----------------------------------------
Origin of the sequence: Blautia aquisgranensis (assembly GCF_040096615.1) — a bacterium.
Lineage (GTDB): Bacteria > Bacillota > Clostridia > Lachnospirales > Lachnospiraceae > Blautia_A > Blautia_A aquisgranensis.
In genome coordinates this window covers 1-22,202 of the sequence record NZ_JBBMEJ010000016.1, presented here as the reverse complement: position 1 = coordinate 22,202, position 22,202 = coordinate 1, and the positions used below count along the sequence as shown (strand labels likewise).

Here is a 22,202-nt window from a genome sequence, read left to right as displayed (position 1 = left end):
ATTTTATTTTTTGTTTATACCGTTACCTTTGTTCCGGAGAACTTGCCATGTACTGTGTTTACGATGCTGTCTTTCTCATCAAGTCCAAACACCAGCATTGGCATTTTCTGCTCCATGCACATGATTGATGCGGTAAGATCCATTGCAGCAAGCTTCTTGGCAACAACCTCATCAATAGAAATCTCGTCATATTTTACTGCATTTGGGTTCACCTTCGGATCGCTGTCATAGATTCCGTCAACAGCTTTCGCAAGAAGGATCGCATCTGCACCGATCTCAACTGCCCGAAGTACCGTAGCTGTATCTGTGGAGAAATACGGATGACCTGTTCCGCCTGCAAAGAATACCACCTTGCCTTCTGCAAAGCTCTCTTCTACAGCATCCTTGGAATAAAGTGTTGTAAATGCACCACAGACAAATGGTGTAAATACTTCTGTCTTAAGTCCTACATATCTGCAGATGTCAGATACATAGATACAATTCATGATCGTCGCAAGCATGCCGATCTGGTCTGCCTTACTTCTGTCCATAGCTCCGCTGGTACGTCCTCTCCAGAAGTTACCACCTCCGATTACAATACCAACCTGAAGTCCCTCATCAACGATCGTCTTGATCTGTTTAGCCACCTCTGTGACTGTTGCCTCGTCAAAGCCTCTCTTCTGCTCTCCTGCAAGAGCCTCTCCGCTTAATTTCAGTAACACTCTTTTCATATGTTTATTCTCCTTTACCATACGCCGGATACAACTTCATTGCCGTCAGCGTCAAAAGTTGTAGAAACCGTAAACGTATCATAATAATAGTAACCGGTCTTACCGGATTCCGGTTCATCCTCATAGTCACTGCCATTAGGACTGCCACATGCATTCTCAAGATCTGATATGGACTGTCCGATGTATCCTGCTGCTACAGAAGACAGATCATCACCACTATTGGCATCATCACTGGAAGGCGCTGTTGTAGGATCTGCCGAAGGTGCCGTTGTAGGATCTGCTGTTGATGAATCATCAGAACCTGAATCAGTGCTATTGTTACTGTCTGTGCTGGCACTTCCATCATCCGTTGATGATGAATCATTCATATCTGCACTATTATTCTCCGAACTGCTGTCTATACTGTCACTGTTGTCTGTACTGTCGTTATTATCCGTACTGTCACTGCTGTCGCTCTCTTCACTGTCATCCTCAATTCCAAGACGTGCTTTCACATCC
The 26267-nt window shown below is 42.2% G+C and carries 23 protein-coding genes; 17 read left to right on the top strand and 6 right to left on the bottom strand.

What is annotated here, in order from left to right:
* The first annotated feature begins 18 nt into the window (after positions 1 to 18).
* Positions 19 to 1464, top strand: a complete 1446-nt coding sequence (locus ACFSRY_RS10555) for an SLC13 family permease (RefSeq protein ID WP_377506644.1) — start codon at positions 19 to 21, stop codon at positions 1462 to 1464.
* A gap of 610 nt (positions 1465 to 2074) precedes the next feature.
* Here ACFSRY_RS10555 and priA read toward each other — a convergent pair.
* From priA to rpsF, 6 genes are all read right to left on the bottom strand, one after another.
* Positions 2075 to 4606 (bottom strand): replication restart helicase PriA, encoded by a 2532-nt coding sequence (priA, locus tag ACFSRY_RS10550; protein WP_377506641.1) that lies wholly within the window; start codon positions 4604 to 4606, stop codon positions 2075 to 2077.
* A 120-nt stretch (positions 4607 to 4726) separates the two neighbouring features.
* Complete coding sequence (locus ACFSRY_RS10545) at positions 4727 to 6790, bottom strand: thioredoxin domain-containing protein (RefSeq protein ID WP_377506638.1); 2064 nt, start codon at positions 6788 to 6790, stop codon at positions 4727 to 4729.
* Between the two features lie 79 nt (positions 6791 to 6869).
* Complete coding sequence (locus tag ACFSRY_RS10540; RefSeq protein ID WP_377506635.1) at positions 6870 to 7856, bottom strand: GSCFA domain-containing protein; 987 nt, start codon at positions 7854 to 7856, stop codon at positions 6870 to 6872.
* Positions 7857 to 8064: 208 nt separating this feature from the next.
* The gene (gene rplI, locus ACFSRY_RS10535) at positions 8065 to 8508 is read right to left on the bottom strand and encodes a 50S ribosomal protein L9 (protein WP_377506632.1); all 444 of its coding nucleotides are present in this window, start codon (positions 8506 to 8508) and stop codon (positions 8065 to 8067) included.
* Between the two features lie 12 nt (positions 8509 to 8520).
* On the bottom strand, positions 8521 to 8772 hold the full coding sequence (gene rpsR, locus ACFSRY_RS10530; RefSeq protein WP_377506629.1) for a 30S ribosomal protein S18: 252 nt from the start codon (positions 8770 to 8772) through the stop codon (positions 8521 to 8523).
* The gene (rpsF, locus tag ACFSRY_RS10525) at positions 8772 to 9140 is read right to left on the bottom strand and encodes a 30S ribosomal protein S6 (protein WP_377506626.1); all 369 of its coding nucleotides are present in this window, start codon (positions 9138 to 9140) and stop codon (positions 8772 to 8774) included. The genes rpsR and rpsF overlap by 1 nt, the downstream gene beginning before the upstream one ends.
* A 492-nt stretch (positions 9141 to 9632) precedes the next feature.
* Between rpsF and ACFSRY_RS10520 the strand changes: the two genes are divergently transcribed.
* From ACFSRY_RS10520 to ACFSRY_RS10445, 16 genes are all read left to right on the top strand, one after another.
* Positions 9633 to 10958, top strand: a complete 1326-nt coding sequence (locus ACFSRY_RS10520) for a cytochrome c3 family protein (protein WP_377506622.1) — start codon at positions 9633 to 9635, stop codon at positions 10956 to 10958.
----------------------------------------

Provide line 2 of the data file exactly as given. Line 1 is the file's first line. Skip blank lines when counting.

Lineage (GTDB): Bacteria > Bacillota > Clostridia > Lachnospirales > Lachnospiraceae > Blautia_A > Blautia_A aquisgranensis.